Richard Harrison Haltom
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September 5, 1926 - November 14, 2013
Resident of Santa Cruz
Richard Harrison Haltom, known as Dick, was born in West Hollywood on September 5, 1926 to Russell Haltom of Indiana and Mildred Fish of Iowa; he had two siblings, Russ and Margaret.
As a child growing up in the 1930's, he was a boy Tom Sawyer would be proud of: dipping the long blond braids of a girl who sat in front of him in elementary school into the blue-black inkwell on his desk; leading the nervous neighbor boys up to the Hollywood sign one darkening evening to sleep for the night, killing a pigeon with rocks so his young friends and him could roast it in the empty lot down the street; and finally punching the bigger kid who took one newspaper a day from the stack he trying to sell on the street corner, and for the record, that kid never came around to bother him any more.
Dick attended Fairfax High and joined the young men's club, the Lancers, where he made true life long friendships. He enlisted the navy in 1945 where he trained as a 1st class seaman and an aerial gunner. He was a life long patriot and took great pride for serving in the US Navy. After his discharge, he married Mary Lou Schiros of Los Angeles in 1949. At age 23, he became a carpenter; he was a member of the carpenters union for 39 years. Dick and Marylou had 4 sons: Richard, Timothy, Christopher, and Scott. Seeking opportunity and clean air, Dick moved his family up to Lake Tahoe, CA in 1963, where his 4 boys grew up hiking, camping, and fishing in Desolation Wilderness. He loved the wilderness and went hiking and fishing many times during the week. Truly a man of his generation-unapologetically spendthrift and simple-his family often kidded him about the camping equipment he had for 40 years: a rickety external frame backpack; a weather beaten, duct-taped sleeping bag; and a tin pot with a hole in the side that he'd filled with tree resin to patch up. He wasn't a man of comforts; he was a man of adventure.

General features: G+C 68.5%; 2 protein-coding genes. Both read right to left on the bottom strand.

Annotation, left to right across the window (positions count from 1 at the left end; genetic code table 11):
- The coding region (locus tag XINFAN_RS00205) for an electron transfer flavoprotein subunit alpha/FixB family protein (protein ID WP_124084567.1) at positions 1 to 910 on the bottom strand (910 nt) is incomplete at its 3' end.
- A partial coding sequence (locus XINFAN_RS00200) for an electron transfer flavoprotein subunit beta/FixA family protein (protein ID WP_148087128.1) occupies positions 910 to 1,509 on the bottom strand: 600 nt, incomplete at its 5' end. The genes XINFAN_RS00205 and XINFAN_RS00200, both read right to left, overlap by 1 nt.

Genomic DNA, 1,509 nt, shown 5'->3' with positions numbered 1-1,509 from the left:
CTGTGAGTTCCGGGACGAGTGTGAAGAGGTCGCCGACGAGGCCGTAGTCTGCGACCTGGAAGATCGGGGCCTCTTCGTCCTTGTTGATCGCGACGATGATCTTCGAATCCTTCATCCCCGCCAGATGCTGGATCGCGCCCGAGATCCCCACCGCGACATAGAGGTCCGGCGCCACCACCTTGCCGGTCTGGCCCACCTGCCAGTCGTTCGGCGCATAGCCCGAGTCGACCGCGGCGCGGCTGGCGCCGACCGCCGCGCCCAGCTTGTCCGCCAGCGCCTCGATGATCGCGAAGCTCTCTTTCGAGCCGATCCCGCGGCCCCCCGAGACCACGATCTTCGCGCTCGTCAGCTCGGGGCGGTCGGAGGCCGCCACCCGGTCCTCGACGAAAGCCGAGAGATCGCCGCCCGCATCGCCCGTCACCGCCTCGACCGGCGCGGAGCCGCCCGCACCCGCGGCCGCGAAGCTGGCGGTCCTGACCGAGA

In 1971, Dick married his second wife, Carol Graney, and in 1979, Dick's 5th son, Gregory, was born. While in retirement Dick focused on woodworking. After a noble fight against a tropical lung disease he got in the navy, he laid to rest early in the morning Thursday, November 14th. He was 87 years old. A memorial will be held at Benito & Azzaro Funeral home at 3 pm on Thursday, November 21st.
His final wish was that his 5 boys would hike up to Kilmia Lake in Desolation Wilderness to sprinkle his ashes and pass around a bottle of whiskey in remembrance of him: a tough, straightforward, sentimental, inquisitive, and convivial man-their dad.
Published in Santa Cruz Sentinel on Nov. 21, 2013